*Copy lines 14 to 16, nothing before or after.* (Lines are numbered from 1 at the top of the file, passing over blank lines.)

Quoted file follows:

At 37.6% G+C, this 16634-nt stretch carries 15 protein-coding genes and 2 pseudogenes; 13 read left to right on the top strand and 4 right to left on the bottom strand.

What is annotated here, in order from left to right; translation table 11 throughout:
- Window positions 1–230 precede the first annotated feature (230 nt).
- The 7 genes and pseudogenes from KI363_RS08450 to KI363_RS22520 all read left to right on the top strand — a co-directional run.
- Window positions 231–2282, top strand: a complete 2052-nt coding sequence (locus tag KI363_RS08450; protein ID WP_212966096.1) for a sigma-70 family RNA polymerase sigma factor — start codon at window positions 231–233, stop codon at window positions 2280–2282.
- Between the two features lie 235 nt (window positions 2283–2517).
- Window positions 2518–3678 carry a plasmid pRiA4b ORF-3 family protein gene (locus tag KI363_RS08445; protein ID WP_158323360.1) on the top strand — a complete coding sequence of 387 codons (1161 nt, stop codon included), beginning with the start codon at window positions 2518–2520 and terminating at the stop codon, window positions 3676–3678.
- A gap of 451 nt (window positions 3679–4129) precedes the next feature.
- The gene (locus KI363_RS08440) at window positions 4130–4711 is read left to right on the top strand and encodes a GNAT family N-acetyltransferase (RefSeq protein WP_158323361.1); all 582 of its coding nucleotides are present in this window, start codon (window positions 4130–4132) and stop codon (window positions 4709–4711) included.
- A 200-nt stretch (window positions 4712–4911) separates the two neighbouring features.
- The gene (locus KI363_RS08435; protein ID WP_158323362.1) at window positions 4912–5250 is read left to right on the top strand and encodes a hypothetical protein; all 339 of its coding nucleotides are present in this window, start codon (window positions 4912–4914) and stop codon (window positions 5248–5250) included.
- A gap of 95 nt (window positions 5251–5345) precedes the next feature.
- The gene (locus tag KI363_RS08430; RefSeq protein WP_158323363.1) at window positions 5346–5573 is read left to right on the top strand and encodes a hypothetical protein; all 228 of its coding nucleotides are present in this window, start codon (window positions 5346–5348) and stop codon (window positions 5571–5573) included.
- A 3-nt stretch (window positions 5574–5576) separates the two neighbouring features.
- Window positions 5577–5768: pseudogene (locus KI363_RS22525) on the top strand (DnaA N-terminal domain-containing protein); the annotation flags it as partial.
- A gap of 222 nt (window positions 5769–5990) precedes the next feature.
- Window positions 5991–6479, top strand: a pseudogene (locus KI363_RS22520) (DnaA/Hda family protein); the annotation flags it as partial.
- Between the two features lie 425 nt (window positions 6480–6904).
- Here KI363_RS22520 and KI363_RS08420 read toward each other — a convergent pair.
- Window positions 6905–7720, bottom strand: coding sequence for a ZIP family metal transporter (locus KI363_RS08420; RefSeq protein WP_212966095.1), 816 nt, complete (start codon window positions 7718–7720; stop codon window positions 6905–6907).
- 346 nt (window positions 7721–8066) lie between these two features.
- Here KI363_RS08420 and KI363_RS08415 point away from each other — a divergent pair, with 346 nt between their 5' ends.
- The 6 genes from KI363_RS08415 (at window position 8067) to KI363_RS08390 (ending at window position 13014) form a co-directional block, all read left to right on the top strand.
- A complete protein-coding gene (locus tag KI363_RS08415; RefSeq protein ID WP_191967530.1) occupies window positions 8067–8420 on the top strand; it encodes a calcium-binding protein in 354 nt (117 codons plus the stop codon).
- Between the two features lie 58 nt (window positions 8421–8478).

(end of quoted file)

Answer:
- A 3-nt stretch (window positions 5574–5576) separates the two neighbouring features.
- Window positions 5577–5768: pseudogene (locus KI363_RS22525) on the top strand (DnaA N-terminal domain-containing protein); the annotation flags it as partial.
- A gap of 222 nt (window positions 5769–5990) precedes the next feature.